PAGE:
Ennahda, whose own candidate lost to Saied and Karoui in the first round of a separate presidential election, had sworn not to enter into coalition with his Heart of Tunisia party, painting it as part of a corrupt elite.


Vandals damage cars in Arab neighborhood of east Jerusalem

Updated 09 December 2019

Vandals damage cars in Arab neighborhood of east Jerusalem

  • Masked suspects operated under the cover of darkness to vandalize the cars in east Jerusalem’s Shuafat neighborhood
  • The graffiti included the phrases “When Jews are stabbed, we aren’t silent”

JERUSALEM: Vandals slashed the tires of over 160 vehicles and sprayed slogans such as “Arabs=enemies” in a Palestinian neighborhood of Israeli-annexed east Jerusalem, Israeli police said Monday. Elsewhere, Palestinian residents of the volatile West Bank city of Hebron staged a general strike to protest the construction of a new Jewish settlement there.
Masked suspects operated under the cover of darkness to vandalize the cars in east Jerusalem’s Shuafat neighborhood and spray-painted Hebrew graffiti on a nearby wall, police spokesman Micky Rosenfeld said. He said the authorities were treating the incident as criminal with “nationalistic motives.”
Jerusalem Mayor Moshe Lion condemned the “hate crime” and called upon the police “to find the criminals as fast as possible and bring them to justice.”
The graffiti included the phrases “When Jews are stabbed, we aren’t silent,” and “There is no place in the land for enemies.”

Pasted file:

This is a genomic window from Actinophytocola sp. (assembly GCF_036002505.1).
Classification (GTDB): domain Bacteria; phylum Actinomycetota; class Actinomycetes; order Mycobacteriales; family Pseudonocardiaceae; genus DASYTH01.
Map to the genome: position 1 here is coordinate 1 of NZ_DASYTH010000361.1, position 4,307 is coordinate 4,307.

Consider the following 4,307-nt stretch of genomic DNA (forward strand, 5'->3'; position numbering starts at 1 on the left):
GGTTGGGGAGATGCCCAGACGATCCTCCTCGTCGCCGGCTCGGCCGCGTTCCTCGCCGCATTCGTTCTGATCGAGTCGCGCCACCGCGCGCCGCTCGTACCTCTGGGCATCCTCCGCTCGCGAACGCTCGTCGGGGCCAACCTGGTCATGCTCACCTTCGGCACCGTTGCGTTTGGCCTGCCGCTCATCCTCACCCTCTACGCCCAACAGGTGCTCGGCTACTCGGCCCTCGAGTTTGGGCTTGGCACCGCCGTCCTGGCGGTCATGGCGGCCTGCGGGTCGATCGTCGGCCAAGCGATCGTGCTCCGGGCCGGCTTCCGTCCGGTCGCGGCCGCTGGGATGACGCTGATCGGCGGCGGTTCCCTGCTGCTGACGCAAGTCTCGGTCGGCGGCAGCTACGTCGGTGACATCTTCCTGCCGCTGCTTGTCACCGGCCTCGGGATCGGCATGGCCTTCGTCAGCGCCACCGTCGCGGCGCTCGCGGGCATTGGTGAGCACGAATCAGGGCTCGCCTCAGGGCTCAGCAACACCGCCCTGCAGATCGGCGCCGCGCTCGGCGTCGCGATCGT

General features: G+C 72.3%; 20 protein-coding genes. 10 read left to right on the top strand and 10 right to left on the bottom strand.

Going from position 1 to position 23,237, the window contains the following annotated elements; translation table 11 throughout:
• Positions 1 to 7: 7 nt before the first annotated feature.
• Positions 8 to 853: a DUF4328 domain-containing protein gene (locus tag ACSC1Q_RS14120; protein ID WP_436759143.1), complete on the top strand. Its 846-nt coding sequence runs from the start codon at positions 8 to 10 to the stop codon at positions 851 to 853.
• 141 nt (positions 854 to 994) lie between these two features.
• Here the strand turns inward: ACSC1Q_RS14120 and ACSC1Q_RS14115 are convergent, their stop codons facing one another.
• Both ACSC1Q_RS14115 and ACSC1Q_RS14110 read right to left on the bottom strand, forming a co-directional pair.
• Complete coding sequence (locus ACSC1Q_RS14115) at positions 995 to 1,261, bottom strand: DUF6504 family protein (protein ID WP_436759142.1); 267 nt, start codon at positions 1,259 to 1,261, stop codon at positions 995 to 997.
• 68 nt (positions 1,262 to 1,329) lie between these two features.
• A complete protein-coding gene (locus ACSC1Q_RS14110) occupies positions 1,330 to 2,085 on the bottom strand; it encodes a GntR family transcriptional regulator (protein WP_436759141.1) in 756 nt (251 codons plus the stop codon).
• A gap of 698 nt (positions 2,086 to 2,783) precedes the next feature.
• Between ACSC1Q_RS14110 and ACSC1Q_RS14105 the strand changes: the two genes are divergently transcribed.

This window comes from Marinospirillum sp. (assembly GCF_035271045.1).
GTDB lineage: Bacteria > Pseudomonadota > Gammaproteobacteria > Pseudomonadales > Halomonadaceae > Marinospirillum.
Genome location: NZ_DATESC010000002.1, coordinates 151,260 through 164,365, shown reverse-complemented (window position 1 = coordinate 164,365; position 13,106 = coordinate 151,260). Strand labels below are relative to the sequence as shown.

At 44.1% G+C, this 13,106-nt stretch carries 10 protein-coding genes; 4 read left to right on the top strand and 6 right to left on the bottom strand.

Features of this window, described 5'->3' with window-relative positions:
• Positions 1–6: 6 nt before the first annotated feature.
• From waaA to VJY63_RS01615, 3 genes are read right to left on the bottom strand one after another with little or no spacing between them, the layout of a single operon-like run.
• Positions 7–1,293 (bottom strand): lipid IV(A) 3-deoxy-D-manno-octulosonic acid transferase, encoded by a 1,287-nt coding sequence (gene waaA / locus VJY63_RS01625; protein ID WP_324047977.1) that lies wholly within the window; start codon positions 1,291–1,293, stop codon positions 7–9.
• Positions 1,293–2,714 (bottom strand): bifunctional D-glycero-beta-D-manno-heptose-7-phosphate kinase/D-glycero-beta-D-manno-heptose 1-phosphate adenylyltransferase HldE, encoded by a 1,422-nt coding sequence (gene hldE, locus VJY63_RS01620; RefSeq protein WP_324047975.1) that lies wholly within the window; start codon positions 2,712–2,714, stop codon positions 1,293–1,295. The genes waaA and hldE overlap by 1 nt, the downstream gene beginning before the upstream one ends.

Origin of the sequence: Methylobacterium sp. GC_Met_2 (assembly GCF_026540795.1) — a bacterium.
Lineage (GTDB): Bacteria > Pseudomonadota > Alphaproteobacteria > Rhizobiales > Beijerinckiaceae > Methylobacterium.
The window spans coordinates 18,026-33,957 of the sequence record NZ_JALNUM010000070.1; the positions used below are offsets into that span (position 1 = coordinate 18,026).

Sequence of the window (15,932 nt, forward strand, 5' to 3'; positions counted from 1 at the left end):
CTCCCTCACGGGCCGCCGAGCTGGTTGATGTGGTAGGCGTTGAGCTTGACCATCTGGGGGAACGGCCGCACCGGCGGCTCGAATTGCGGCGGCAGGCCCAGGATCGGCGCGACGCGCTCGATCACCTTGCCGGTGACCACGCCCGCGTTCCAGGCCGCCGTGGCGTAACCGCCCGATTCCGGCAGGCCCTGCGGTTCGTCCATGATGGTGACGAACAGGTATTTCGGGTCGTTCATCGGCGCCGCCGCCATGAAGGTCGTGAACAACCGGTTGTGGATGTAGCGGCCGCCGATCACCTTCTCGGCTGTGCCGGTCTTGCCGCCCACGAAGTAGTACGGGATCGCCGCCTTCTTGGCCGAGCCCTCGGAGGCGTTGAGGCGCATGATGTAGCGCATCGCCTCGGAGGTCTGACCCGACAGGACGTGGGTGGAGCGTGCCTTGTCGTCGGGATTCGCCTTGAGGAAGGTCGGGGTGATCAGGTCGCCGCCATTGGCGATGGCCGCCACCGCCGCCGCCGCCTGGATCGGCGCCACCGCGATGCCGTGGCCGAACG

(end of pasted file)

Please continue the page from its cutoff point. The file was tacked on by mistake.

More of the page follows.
Hard-line nationalist Israelis have been known to execute so-called “price tag” attacks against Palestinians in response to Palestinian militant attacks or perceived efforts by Israeli authorities to limit settlement expansion.
It was unclear what motivated Monday’s incident.
In Hebron, the West Bank’s largest city, Palestinian shops, schools and businesses were shuttered for the one-day strike. Some youngsters hurled stones at Israeli military patrols, and soldiers fired tear gas and rubber bullets to disperse the crowds.
Israel’s new defense minister, Naftali Bennett, presented his plan for a new settlement there early this month. Bennett, a longtime supporter of the West Bank settlement movement, said his plan will double the Jewish population of Hebron.
Hebron is frequent flashpoint of violence. Hundreds of hard-line Jewish settlers guarded by thousands of soldiers live in the heart of the city, which has a population of over 200,000 Palestinians.
Palestinian Mayor Tayseer Abu Sneineh said the city has formed a legal team to challenge the decision in Israeli courts.
Israel captured the West Bank and east Jerusalem in the 1967 Mideast war and quickly began settling the newly conquered territory.
Over the past five decades, Israel, citing security needs, has established a military bureaucracy in the West Bank that enforces movement restrictions on Palestinians through a complex permit system. Some 600,000 Israelis now live in settlements in the West Bank and east Jerusalem.
The US announced a new American doctrine last month that does not consider Israeli settlements a violation of international law. It was the latest in a string of diplomatic gifts by the Trump administration to Israeli Prime Minister Benjamin Netanyahu.